Notice how submitted vertexes are transformed thru current state of modelview matrix. Also notice that by transforming modelview matrix and then submiting vertexes of a particular object, object animation (transformations around an object's coordinate system) can be done.

OpenGL ES 2 programmable pipeline

This describes how to draw a set of vectors and attributes
using OpenGL ES 2.0 fully-programmable pipeline paradigm.

First, understand that OpenGL ES 2.0 programmable pipeline is based on:
- user-defined attributes
- buffer objects

Also understand that:
- Optimization using indexs (ELEMENT_ARRAY) won't work
  because a vertex has different texture coordinates.

This new OpenGL ES 2.0 paradigm is very different from traditional OpenGL,
and is even different from shader-based full OpenGL versions.
Key to understanding is that user-defined attributes are now central.
Familar predefined attributes such as glVertex no longer apply.
App has to define its own attributes and use them on C/C++ and shader sides.

Note that OpenGL ES 2.0 is still burdened with some legacy,
and terminology is confusing and very badly named.

Beware that OpenGL man pages are erroneously out-of-date.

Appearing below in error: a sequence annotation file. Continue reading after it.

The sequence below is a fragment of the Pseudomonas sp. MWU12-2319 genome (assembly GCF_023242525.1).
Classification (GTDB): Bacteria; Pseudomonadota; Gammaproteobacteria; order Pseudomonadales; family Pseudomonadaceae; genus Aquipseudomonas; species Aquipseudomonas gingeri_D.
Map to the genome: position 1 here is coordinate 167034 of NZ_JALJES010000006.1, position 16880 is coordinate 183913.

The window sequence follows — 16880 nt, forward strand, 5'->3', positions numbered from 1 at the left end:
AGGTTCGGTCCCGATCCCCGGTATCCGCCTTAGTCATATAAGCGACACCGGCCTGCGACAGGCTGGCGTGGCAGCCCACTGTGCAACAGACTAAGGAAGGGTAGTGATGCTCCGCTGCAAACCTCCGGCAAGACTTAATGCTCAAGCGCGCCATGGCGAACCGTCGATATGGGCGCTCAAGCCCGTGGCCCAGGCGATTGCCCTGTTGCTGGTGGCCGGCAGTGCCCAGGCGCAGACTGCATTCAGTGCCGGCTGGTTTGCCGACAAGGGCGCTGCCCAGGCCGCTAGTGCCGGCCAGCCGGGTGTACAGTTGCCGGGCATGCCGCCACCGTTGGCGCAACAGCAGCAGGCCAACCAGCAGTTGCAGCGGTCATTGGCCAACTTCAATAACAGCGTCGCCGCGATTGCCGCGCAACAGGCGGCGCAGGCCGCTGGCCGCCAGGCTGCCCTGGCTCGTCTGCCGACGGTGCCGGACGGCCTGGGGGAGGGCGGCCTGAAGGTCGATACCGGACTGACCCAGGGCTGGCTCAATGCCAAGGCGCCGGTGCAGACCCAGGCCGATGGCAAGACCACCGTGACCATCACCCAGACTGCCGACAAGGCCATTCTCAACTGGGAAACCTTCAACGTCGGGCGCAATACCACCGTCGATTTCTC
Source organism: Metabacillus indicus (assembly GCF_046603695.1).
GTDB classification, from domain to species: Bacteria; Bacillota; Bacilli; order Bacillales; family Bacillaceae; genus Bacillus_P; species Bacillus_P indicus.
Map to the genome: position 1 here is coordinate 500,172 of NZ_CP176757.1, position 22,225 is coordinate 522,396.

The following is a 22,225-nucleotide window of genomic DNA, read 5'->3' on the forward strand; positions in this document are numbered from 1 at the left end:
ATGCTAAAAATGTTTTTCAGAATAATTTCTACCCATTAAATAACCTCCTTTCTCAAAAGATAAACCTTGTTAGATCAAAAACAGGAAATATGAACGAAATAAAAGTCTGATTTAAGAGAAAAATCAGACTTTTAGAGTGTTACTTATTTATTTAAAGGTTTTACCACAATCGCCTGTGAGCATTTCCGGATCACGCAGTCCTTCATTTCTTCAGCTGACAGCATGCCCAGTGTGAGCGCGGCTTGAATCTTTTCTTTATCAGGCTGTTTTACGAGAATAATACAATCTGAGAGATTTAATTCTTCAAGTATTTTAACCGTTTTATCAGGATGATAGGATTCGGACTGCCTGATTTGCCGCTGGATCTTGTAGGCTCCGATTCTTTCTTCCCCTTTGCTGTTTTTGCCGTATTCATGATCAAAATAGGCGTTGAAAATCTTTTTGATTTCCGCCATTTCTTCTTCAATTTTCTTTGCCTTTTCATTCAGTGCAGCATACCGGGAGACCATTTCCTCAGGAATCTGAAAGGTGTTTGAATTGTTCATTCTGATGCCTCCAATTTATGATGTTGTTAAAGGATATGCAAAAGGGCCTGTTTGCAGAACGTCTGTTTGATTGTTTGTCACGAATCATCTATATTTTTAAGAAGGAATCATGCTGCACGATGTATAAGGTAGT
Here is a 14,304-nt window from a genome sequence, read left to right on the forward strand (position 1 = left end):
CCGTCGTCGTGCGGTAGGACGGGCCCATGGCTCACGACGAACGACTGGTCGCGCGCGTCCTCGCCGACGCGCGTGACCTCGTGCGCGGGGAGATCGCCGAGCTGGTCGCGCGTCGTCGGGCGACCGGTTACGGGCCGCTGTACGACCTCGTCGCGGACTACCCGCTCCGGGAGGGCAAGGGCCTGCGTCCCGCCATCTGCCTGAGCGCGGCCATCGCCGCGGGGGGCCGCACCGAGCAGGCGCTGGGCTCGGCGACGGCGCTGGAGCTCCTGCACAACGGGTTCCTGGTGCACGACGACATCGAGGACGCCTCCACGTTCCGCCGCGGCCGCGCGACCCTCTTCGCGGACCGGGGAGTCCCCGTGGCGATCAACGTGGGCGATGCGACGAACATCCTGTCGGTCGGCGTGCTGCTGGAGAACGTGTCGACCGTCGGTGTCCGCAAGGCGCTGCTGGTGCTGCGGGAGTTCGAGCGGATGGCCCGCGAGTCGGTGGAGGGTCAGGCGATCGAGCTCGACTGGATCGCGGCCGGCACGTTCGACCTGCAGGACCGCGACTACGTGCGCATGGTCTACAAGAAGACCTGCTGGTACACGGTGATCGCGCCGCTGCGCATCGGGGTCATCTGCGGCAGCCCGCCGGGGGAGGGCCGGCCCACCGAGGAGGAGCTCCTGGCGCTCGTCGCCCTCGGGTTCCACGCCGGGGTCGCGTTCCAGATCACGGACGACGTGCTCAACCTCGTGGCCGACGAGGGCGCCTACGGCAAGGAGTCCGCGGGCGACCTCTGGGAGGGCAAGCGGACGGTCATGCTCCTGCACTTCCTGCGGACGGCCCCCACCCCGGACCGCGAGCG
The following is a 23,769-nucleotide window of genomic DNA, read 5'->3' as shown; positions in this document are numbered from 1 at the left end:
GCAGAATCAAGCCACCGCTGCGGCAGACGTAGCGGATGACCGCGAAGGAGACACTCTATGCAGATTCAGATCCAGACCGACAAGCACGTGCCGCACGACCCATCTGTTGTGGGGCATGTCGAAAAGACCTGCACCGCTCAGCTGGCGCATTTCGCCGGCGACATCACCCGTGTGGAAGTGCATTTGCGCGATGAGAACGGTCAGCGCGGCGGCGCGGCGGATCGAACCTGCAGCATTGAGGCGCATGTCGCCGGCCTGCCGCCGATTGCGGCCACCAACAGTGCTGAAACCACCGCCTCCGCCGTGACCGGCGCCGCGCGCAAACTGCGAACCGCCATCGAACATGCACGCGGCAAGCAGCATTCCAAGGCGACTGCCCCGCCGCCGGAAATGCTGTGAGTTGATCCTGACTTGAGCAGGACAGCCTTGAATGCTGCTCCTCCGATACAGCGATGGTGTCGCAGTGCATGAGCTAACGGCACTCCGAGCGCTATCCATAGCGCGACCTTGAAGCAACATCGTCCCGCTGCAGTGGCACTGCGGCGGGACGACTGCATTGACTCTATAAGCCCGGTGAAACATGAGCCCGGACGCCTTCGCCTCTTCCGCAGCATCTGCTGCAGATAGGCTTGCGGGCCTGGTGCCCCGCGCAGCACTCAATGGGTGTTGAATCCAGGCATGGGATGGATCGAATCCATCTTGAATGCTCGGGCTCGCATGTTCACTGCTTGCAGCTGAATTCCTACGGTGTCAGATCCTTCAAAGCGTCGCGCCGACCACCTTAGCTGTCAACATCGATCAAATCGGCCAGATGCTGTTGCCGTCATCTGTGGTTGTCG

When in doubt, read OpenGL ES 2.0 specification contained in a PDF file.

Attributes (vertex attributes):
Traditional hardwired attributes of a vertex were: position, color, texture coordinates, normal vectors.
In OpenGL ES 2.0, attributes have become generalized and user-defined.
A vertex's position is an attribute (so in a way, a vertex itself is an attribute).

Attribute elements vs. arrays:
What is an attribute array?
How are attributes turned into arrays?

[Sudo-code description:]
Think of an attribute as a magic register that is assigned value of an element.
There is hardware around vertex shader that runs this loop before executing vertex shader:

attribute vec3 atr_vector;
for ( uint i = 0; i < attribCount; ++i )
    atb_position = attribs_position[i];
    atb_color    = attribs_color[i];

[A second description:]
Understand how an attribute for a vertex (its position) is defined in a vertex shader:
At vertex shader level, attribute defines one particular vector/vertex.
At a higher-level, an array of vectors is submitted by C/C++ program.
Transformation of an array of vectors/attributes to a single shader attribute
is done by glDrawElements().  See next section.

Buffer objects:
Buffer objects are a way to allocate memory on graphics card (server-side memory).
Its long name is "vertex buffer object" and abbreviated as "vbo".
But here term "buffer object" is preferred.

Advantage is of buffer objects is speed: geometry only needs to be uploaded once
(traditional OpenGL or OpenGL ES 1.0 inefficiently uploaded every frame).